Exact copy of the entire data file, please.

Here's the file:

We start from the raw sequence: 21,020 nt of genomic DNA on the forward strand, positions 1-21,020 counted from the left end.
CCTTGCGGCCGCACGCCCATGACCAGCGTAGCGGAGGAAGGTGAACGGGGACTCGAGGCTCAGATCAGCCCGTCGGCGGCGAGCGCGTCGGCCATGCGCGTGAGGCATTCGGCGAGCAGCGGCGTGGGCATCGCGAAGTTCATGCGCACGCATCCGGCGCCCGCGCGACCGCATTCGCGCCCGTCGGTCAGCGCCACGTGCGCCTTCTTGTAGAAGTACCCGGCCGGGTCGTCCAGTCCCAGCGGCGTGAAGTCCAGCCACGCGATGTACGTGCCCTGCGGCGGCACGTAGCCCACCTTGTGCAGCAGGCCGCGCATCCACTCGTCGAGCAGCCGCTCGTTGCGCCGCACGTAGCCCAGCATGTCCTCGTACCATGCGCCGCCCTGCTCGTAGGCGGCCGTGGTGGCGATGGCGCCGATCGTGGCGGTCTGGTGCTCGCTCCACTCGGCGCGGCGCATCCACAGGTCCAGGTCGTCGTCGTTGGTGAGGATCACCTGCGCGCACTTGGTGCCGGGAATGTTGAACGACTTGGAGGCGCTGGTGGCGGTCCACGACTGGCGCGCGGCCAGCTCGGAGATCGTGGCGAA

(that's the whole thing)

We start from the raw sequence: 21,020 nt of genomic DNA on the forward strand, positions 1-21,020 counted from the left end.
CCTTGCGGCCGCACGCCCATGACCAGCGTAGCGGAGGAAGGTGAACGGGGACTCGAGGCTCAGATCAGCCCGTCGGCGGCGAGCGCGTCGGCCATGCGCGTGAGGCATTCGGCGAGCAGCGGCGTGGGCATCGCGAAGTTCATGCGCACGCATCCGGCGCCCGCGCGACCGCATTCGCGCCCGTCGGTCAGCGCCACGTGCGCCTTCTTGTAGAAGTACCCGGCCGGGTCGTCCAGTCCCAGCGGCGTGAAGTCCAGCCACGCGATGTACGTGCCCTGCGGCGGCACGTAGCCCACCTTGTGCAGCAGGCCGCGCATCCACTCGTCGAGCAGCCGCTCGTTGCGCCGCACGTAGCCCAGCATGTCCTCGTACCATGCGCCGCCCTGCTCGTAGGCGGCCGTGGTGGCGATGGCGCCGATCGTGGCGGTCTGGTGCTCGCTCCACTCGGCGCGGCGCATCCACAGGTCCAGGTCGTCGTCGTTGGTGAGGATCACCTGCGCGCACTTGGTGCCGGGAATGTTGAACGACTTGGAGGCGCTGGTGGCGGTCCACGACTGGCGCGCGGCCAGCTCGGAGATCGTGGCGAA